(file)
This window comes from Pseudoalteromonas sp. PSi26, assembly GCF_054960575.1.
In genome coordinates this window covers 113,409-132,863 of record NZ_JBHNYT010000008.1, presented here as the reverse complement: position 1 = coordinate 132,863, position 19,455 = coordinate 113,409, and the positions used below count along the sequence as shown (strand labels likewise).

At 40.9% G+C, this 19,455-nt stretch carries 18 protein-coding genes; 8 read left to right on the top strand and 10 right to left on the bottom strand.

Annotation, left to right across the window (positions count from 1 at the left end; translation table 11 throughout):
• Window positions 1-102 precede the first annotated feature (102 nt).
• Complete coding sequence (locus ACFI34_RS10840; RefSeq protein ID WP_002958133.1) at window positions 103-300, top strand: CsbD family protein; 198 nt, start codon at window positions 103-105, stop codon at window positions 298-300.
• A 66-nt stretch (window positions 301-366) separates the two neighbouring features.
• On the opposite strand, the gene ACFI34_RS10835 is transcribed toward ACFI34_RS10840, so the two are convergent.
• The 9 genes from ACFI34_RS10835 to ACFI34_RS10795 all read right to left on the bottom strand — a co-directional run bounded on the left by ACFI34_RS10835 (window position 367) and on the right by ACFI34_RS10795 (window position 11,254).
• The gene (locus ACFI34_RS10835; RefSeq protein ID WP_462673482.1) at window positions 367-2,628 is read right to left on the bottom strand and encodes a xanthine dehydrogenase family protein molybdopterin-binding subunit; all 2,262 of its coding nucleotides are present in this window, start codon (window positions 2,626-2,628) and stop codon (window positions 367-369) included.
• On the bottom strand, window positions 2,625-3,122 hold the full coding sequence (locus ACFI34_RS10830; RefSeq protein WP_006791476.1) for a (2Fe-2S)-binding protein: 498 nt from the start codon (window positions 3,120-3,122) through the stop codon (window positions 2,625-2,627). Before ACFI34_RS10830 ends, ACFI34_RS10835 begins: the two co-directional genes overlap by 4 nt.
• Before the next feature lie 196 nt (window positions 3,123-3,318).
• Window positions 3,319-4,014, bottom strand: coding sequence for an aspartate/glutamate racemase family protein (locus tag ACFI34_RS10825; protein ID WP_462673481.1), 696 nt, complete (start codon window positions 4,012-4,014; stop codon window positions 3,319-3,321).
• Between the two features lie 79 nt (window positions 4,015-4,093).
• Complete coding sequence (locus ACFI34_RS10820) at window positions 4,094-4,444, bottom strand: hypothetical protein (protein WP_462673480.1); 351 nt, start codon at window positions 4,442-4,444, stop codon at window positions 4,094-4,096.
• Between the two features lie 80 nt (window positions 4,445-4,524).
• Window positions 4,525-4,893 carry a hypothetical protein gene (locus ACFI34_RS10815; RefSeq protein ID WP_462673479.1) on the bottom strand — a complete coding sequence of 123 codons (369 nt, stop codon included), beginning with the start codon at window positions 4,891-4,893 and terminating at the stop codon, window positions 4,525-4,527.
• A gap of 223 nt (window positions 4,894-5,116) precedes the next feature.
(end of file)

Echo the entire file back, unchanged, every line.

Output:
This window comes from Pseudoalteromonas sp. PSi26, assembly GCF_054960575.1.
In genome coordinates this window covers 113,409-132,863 of record NZ_JBHNYT010000008.1, presented here as the reverse complement: position 1 = coordinate 132,863, position 19,455 = coordinate 113,409, and the positions used below count along the sequence as shown (strand labels likewise).

At 40.9% G+C, this 19,455-nt stretch carries 18 protein-coding genes; 8 read left to right on the top strand and 10 right to left on the bottom strand.

Annotation, left to right across the window (positions count from 1 at the left end; translation table 11 throughout):
• Window positions 1-102 precede the first annotated feature (102 nt).
• Complete coding sequence (locus ACFI34_RS10840; RefSeq protein ID WP_002958133.1) at window positions 103-300, top strand: CsbD family protein; 198 nt, start codon at window positions 103-105, stop codon at window positions 298-300.
• A 66-nt stretch (window positions 301-366) separates the two neighbouring features.
• On the opposite strand, the gene ACFI34_RS10835 is transcribed toward ACFI34_RS10840, so the two are convergent.
• The 9 genes from ACFI34_RS10835 to ACFI34_RS10795 all read right to left on the bottom strand — a co-directional run bounded on the left by ACFI34_RS10835 (window position 367) and on the right by ACFI34_RS10795 (window position 11,254).
• The gene (locus ACFI34_RS10835; RefSeq protein ID WP_462673482.1) at window positions 367-2,628 is read right to left on the bottom strand and encodes a xanthine dehydrogenase family protein molybdopterin-binding subunit; all 2,262 of its coding nucleotides are present in this window, start codon (window positions 2,626-2,628) and stop codon (window positions 367-369) included.
• On the bottom strand, window positions 2,625-3,122 hold the full coding sequence (locus ACFI34_RS10830; RefSeq protein WP_006791476.1) for a (2Fe-2S)-binding protein: 498 nt from the start codon (window positions 3,120-3,122) through the stop codon (window positions 2,625-2,627). Before ACFI34_RS10830 ends, ACFI34_RS10835 begins: the two co-directional genes overlap by 4 nt.
• Before the next feature lie 196 nt (window positions 3,123-3,318).
• Window positions 3,319-4,014, bottom strand: coding sequence for an aspartate/glutamate racemase family protein (locus tag ACFI34_RS10825; protein ID WP_462673481.1), 696 nt, complete (start codon window positions 4,012-4,014; stop codon window positions 3,319-3,321).
• Between the two features lie 79 nt (window positions 4,015-4,093).
• Complete coding sequence (locus ACFI34_RS10820) at window positions 4,094-4,444, bottom strand: hypothetical protein (protein WP_462673480.1); 351 nt, start codon at window positions 4,442-4,444, stop codon at window positions 4,094-4,096.
• Between the two features lie 80 nt (window positions 4,445-4,524).
• Window positions 4,525-4,893 carry a hypothetical protein gene (locus ACFI34_RS10815; RefSeq protein ID WP_462673479.1) on the bottom strand — a complete coding sequence of 123 codons (369 nt, stop codon included), beginning with the start codon at window positions 4,891-4,893 and terminating at the stop codon, window positions 4,525-4,527.
• A gap of 223 nt (window positions 4,894-5,116) precedes the next feature.